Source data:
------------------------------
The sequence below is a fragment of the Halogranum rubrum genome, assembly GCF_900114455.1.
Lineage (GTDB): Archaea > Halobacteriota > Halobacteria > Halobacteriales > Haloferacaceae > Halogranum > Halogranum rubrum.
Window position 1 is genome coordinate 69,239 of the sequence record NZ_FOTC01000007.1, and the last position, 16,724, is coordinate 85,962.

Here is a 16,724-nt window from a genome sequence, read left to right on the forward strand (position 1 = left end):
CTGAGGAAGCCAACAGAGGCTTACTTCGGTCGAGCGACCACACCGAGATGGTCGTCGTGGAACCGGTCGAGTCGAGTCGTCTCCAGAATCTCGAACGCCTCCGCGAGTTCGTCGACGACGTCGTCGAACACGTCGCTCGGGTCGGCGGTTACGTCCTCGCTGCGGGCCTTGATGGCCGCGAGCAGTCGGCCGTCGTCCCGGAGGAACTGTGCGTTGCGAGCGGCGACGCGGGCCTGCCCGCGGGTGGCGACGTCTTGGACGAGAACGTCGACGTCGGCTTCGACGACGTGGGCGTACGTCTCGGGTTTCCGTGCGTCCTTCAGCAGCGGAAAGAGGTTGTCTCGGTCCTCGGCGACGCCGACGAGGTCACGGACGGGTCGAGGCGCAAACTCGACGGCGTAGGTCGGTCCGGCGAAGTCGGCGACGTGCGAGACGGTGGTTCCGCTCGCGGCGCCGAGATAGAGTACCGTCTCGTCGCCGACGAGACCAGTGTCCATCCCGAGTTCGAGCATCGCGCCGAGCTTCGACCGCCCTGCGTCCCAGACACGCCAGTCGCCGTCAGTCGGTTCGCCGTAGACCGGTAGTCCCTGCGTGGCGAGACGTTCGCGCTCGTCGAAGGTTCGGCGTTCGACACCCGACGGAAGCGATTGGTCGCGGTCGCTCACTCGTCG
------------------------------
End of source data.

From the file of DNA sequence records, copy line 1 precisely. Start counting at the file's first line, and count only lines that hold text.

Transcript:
The sequence below is a fragment of the Halogranum rubrum genome, assembly GCF_900114455.1.